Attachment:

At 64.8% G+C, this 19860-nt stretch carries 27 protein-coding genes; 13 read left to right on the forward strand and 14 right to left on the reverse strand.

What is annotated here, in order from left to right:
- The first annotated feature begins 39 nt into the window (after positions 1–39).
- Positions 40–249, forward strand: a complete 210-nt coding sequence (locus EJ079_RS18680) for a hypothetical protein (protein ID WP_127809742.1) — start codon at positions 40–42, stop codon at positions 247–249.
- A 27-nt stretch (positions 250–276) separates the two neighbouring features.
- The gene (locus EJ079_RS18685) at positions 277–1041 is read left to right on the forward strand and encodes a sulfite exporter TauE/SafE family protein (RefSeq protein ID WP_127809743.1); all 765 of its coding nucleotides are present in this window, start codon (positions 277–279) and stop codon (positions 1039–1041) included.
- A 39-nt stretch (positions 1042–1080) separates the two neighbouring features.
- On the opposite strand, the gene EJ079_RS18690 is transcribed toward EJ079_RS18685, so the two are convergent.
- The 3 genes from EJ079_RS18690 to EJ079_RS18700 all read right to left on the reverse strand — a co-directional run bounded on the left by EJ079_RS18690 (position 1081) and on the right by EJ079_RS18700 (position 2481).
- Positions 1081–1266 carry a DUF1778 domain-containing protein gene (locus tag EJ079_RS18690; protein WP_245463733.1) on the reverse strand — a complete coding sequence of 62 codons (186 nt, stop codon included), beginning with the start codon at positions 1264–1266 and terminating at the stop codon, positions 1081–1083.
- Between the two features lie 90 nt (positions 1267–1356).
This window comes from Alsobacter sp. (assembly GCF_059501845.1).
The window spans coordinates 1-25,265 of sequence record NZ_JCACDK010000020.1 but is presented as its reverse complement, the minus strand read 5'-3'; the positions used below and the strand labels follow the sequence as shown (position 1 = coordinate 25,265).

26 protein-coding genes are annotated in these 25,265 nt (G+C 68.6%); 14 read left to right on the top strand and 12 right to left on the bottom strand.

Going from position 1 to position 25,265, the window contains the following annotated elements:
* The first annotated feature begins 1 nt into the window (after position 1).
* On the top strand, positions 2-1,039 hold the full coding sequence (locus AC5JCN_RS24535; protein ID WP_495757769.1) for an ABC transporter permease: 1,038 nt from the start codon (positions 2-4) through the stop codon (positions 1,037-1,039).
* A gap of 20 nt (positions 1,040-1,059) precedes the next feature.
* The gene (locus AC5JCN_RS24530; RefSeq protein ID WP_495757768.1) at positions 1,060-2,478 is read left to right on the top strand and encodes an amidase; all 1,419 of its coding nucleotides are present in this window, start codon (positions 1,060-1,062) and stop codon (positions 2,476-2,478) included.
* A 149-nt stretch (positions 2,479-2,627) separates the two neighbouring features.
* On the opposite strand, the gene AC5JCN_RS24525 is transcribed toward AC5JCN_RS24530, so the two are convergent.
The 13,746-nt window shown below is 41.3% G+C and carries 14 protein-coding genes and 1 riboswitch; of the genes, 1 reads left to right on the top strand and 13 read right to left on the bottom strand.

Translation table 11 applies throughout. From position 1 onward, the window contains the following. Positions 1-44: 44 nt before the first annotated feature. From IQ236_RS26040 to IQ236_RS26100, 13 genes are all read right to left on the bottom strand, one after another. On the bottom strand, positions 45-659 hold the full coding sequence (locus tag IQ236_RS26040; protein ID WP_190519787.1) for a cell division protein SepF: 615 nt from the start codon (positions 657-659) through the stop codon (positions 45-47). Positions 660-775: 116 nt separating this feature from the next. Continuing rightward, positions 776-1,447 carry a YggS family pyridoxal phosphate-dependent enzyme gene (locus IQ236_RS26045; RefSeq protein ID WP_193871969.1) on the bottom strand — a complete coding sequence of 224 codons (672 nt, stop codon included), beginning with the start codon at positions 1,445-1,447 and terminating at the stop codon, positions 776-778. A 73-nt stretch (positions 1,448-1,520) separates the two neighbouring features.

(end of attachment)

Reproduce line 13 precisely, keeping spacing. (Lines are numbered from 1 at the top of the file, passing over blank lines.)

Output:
The window spans coordinates 1-25,265 of sequence record NZ_JCACDK010000020.1 but is presented as its reverse complement, the minus strand read 5'-3'; the positions used below and the strand labels follow the sequence as shown (position 1 = coordinate 25,265).